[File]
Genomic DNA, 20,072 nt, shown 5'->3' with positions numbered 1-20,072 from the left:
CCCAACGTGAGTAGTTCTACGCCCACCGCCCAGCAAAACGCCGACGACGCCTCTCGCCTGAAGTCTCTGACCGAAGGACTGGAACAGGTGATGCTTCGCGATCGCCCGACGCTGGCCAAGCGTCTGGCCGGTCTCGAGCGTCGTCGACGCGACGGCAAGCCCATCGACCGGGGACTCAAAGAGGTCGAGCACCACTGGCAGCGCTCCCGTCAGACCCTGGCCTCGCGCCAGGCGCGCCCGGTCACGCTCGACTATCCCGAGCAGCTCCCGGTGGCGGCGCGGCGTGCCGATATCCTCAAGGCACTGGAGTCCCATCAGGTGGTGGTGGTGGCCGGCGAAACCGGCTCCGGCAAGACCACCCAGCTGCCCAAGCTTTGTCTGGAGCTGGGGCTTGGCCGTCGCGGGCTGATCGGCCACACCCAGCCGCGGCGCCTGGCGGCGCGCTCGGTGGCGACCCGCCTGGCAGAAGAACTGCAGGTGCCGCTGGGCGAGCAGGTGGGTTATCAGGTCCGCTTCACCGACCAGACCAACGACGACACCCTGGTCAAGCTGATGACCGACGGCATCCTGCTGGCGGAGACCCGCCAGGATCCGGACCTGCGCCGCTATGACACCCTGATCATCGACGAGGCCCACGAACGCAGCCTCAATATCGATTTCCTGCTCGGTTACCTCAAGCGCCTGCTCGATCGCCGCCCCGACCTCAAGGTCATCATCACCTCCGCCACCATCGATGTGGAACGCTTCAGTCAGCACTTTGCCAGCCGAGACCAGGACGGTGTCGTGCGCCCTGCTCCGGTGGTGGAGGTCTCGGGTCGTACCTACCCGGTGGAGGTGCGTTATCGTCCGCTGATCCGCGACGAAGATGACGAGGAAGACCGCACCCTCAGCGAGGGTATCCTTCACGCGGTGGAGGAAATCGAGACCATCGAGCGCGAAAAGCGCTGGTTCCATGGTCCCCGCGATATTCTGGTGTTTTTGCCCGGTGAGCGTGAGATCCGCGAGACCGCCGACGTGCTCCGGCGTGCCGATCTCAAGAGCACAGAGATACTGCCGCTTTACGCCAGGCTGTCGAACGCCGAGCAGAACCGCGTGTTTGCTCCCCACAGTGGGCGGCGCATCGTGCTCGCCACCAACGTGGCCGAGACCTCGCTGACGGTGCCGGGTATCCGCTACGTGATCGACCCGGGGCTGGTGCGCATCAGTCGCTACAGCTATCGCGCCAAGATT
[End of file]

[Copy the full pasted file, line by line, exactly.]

Genomic DNA, 20,072 nt, shown 5'->3' with positions numbered 1-20,072 from the left:
CCCAACGTGAGTAGTTCTACGCCCACCGCCCAGCAAAACGCCGACGACGCCTCTCGCCTGAAGTCTCTGACCGAAGGACTGGAACAGGTGATGCTTCGCGATCGCCCGACGCTGGCCAAGCGTCTGGCCGGTCTCGAGCGTCGTCGACGCGACGGCAAGCCCATCGACCGGGGACTCAAAGAGGTCGAGCACCACTGGCAGCGCTCCCGTCAGACCCTGGCCTCGCGCCAGGCGCGCCCGGTCACGCTCGACTATCCCGAGCAGCTCCCGGTGGCGGCGCGGCGTGCCGATATCCTCAAGGCACTGGAGTCCCATCAGGTGGTGGTGGTGGCCGGCGAAACCGGCTCCGGCAAGACCACCCAGCTGCCCAAGCTTTGTCTGGAGCTGGGGCTTGGCCGTCGCGGGCTGATCGGCCACACCCAGCCGCGGCGCCTGGCGGCGCGCTCGGTGGCGACCCGCCTGGCAGAAGAACTGCAGGTGCCGCTGGGCGAGCAGGTGGGTTATCAGGTCCGCTTCACCGACCAGACCAACGACGACACCCTGGTCAAGCTGATGACCGACGGCATCCTGCTGGCGGAGACCCGCCAGGATCCGGACCTGCGCCGCTATGACACCCTGATCATCGACGAGGCCCACGAACGCAGCCTCAATATCGATTTCCTGCTCGGTTACCTCAAGCGCCTGCTCGATCGCCGCCCCGACCTCAAGGTCATCATCACCTCCGCCACCATCGATGTGGAACGCTTCAGTCAGCACTTTGCCAGCCGAGACCAGGACGGTGTCGTGCGCCCTGCTCCGGTGGTGGAGGTCTCGGGTCGTACCTACCCGGTGGAGGTGCGTTATCGTCCGCTGATCCGCGACGAAGATGACGAGGAAGACCGCACCCTCAGCGAGGGTATCCTTCACGCGGTGGAGGAAATCGAGACCATCGAGCGCGAAAAGCGCTGGTTCCATGGTCCCCGCGATATTCTGGTGTTTTTGCCCGGTGAGCGTGAGATCCGCGAGACCGCCGACGTGCTCCGGCGTGCCGATCTCAAGAGCACAGAGATACTGCCGCTTTACGCCAGGCTGTCGAACGCCGAGCAGAACCGCGTGTTTGCTCCCCACAGTGGGCGGCGCATCGTGCTCGCCACCAACGTGGCCGAGACCTCGCTGACGGTGCCGGGTATCCGCTACGTGATCGACCCGGGGCTGGTGCGCATCAGTCGCTACAGCTATCGCGCCAAGATT